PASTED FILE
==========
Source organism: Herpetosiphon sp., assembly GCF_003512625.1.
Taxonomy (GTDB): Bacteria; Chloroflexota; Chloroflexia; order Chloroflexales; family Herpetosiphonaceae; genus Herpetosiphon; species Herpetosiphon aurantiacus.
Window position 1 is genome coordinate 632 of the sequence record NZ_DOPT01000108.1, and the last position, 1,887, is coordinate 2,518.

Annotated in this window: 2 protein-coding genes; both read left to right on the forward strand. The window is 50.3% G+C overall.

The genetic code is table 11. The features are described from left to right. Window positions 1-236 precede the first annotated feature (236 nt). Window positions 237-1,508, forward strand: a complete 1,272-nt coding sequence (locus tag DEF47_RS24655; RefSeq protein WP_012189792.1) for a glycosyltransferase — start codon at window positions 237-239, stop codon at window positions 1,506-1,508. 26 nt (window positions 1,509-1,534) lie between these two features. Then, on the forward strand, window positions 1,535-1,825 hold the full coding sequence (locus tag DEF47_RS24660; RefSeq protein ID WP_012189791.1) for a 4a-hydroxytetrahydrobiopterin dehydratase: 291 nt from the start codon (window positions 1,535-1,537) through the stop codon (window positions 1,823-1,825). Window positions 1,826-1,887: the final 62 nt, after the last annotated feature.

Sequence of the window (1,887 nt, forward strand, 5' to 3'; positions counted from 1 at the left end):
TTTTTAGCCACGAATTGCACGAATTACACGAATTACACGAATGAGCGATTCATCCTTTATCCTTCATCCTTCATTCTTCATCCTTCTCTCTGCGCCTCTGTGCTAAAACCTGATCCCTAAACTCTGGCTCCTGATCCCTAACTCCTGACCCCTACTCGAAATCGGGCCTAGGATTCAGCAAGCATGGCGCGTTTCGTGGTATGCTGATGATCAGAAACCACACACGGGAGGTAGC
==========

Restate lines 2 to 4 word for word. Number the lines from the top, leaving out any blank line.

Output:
Taxonomy (GTDB): Bacteria; Chloroflexota; Chloroflexia; order Chloroflexales; family Herpetosiphonaceae; genus Herpetosiphon; species Herpetosiphon aurantiacus.
Window position 1 is genome coordinate 632 of the sequence record NZ_DOPT01000108.1, and the last position, 1,887, is coordinate 2,518.

Annotated in this window: 2 protein-coding genes; both read left to right on the forward strand. The window is 50.3% G+C overall.